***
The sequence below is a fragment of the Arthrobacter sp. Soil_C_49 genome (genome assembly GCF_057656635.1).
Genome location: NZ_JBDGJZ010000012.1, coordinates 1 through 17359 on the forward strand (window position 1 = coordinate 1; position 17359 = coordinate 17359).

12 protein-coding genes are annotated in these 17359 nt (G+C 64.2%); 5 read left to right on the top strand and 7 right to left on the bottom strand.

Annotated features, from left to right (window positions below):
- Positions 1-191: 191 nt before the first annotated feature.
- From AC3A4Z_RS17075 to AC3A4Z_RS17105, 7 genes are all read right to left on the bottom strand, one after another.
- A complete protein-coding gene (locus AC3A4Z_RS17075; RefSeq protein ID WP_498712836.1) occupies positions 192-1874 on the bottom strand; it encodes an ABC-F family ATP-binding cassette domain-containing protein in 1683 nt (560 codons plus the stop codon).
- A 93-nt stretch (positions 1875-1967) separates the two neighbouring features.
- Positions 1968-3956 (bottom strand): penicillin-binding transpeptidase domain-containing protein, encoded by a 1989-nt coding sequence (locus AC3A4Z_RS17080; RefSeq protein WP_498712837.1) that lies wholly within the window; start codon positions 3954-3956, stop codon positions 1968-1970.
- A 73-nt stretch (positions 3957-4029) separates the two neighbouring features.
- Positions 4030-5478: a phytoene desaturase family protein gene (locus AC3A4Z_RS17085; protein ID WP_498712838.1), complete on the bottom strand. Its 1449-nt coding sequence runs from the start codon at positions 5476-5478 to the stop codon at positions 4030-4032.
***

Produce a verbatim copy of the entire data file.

The sequence below is a fragment of the Arthrobacter sp. Soil_C_49 genome (genome assembly GCF_057656635.1).
Genome location: NZ_JBDGJZ010000012.1, coordinates 1 through 17359 on the forward strand (window position 1 = coordinate 1; position 17359 = coordinate 17359).

12 protein-coding genes are annotated in these 17359 nt (G+C 64.2%); 5 read left to right on the top strand and 7 right to left on the bottom strand.

Annotated features, from left to right (window positions below):
- Positions 1-191: 191 nt before the first annotated feature.
- From AC3A4Z_RS17075 to AC3A4Z_RS17105, 7 genes are all read right to left on the bottom strand, one after another.
- A complete protein-coding gene (locus AC3A4Z_RS17075; RefSeq protein ID WP_498712836.1) occupies positions 192-1874 on the bottom strand; it encodes an ABC-F family ATP-binding cassette domain-containing protein in 1683 nt (560 codons plus the stop codon).
- A 93-nt stretch (positions 1875-1967) separates the two neighbouring features.
- Positions 1968-3956 (bottom strand): penicillin-binding transpeptidase domain-containing protein, encoded by a 1989-nt coding sequence (locus AC3A4Z_RS17080; RefSeq protein WP_498712837.1) that lies wholly within the window; start codon positions 3954-3956, stop codon positions 1968-1970.
- A 73-nt stretch (positions 3957-4029) separates the two neighbouring features.
- Positions 4030-5478: a phytoene desaturase family protein gene (locus AC3A4Z_RS17085; protein ID WP_498712838.1), complete on the bottom strand. Its 1449-nt coding sequence runs from the start codon at positions 5476-5478 to the stop codon at positions 4030-4032.